Dennis Quaid performs terrificly as the outrageous Jerry Lee Lewis in Great Balls of Fire, a movie that’s a weird mix of taking a piss at its subject – but with a certain affection.
It’s not as if an 80s kung-fu movie wouldn’t have been amazing on its own, but The Last Dragon also adds to the mix a kickass soundtrack and just kills with its sheer epicness!
Raising Arizona totally took me surprise by not once going by the obvious route of the lowest common poop-barf denominations all baby involved comedies usually take.
Romero’s Monkey Shines succeeds beautifully in conveying the idea of a homicidal monkey, but fails when taking the concept too far into the telepathic mumbo jumbo.
While Year of the Dragon chooses style over substance and theatricality over realism, its unrelenting badassery makes the movie an experience well worth your while.
Featuring an all-star cast, Young Guns is yet another western taking huge liberties in its story to cover the fact that Billy the Kid or his life events were never really that interesting.
Woody Allen’s Crimes and Misdemeanors tackles a huge amount of themes, including adultery, murder, divorce and guilt with amazing ease, without feeling exhausting at all.
Much of the Allen’s ’Broadway Danny Rose’s charm lie in the characters and the witty dialogue that flows effortlessly, but ultimately the story leaves no lasting impression.
A sleeper hit, Betrayed travels deep into the dark side of humanity and its grim message is more topical today than ever before.
My advice is to just watch it before reading any summaries or reviews.
Although Millennium totally wastes its amazingly exciting setup with a downright ridiculous and campy depiction of the future, it still manages to be surprisingly entertaining.
A jamaican cop investigating a murder has to tightrope between his personal life, the powers that be and being loyal to his people and in this lovable caribbean action thriller.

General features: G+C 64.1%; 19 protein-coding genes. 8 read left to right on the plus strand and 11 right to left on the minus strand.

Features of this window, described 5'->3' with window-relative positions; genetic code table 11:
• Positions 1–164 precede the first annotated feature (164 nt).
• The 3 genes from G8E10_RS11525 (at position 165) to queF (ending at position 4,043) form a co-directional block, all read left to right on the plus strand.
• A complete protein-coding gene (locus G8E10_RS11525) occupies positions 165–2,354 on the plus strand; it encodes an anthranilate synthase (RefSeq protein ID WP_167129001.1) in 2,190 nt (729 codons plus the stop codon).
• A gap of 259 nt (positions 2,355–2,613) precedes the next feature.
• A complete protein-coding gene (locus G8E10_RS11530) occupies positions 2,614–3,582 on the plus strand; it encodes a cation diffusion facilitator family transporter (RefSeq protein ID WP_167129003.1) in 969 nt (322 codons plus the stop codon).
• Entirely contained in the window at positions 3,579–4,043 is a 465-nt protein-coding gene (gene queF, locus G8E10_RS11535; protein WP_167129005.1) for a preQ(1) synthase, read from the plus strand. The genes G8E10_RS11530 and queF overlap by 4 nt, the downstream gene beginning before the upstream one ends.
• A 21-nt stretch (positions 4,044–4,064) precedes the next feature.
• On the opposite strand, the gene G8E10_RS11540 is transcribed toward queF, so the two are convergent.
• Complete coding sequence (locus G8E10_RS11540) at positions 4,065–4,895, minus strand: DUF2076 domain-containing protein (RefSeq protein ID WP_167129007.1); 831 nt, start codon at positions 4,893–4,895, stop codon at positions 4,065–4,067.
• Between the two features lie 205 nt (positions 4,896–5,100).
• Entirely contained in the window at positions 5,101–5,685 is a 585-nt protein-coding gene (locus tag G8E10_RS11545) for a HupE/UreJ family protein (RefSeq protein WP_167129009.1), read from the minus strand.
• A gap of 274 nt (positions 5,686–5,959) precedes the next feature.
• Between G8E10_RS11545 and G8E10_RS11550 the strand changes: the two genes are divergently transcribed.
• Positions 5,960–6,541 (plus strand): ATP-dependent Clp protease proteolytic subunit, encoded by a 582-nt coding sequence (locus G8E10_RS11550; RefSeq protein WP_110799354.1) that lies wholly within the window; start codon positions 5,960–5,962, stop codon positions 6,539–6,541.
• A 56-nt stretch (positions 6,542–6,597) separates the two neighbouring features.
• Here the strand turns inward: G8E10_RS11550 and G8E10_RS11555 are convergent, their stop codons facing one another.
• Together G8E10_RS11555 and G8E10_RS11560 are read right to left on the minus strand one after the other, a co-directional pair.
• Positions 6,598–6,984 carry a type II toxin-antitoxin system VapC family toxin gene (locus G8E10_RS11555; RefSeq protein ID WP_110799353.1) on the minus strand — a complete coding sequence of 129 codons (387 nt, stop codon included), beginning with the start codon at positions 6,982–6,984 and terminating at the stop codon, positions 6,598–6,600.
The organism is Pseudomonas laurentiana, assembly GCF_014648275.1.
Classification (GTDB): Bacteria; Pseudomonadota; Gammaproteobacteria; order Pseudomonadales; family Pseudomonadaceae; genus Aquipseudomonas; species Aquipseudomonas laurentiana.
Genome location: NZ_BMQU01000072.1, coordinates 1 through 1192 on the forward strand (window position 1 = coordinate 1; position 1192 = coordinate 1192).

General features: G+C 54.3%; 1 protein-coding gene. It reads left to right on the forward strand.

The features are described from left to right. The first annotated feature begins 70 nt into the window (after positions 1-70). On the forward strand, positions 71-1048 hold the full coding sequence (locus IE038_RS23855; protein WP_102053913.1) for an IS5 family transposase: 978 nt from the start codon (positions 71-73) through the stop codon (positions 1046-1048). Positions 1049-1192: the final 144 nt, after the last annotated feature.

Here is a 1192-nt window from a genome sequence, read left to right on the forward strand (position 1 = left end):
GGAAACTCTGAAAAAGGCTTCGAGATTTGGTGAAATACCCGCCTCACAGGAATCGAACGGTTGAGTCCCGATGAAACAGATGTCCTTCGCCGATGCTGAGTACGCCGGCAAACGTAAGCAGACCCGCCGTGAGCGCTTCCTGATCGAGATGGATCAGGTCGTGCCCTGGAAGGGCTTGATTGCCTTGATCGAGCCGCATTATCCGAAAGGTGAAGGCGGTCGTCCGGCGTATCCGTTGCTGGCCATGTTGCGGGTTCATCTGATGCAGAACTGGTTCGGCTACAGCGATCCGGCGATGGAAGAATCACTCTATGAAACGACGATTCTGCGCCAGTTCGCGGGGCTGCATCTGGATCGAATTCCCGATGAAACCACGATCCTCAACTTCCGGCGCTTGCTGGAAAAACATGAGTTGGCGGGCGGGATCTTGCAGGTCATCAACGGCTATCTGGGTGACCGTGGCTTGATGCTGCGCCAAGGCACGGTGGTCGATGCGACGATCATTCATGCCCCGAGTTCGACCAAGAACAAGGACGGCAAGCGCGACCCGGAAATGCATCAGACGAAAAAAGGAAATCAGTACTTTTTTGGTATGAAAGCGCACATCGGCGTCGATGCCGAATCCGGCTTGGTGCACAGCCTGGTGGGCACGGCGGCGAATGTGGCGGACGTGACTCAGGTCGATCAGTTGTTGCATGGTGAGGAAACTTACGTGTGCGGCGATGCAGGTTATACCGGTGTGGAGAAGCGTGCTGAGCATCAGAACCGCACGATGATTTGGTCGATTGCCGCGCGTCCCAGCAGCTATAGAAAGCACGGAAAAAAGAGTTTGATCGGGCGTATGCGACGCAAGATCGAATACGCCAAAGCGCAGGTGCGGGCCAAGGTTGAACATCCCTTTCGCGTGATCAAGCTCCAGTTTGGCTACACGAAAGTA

A motorcyclist gets sent a hundred years back to the Wild West in a likeable scifi adventure movie that falls short in fully utilising its setting of getting to use modern in the past.
Graduation Day tries to pass as a somewhat professional movie, but the obvious lack of knowledge of even the basics of film making makes for an awful movie experience.
St. Elmo’s fire goes from drama to another, but the tragedy that is to be a spoiled grown up kid without any aim in the life fails to touch or to make an emotional connection.
What seems like another poorly aged horror movie at first, Motel Hell is just so utterly ruthlessly gross and bizarre that by the end the positives outweight its shortcomings.
Lion of the Desert is a rare and important – and some 30 minutes too long – depiction of italian colonialism and cruelty in northern Africa mostly forgotten by the western cinema.
Located in the parallel universe where girls love to be sexually harassed, Private School is a collection of excuses to show some naked skin, and as such its T&A is above average.
Black comedy about the morality – or the lack thereof – of weapons manufacturers manages to take a few good jabs, but plays a bit too tame and safe towards the end.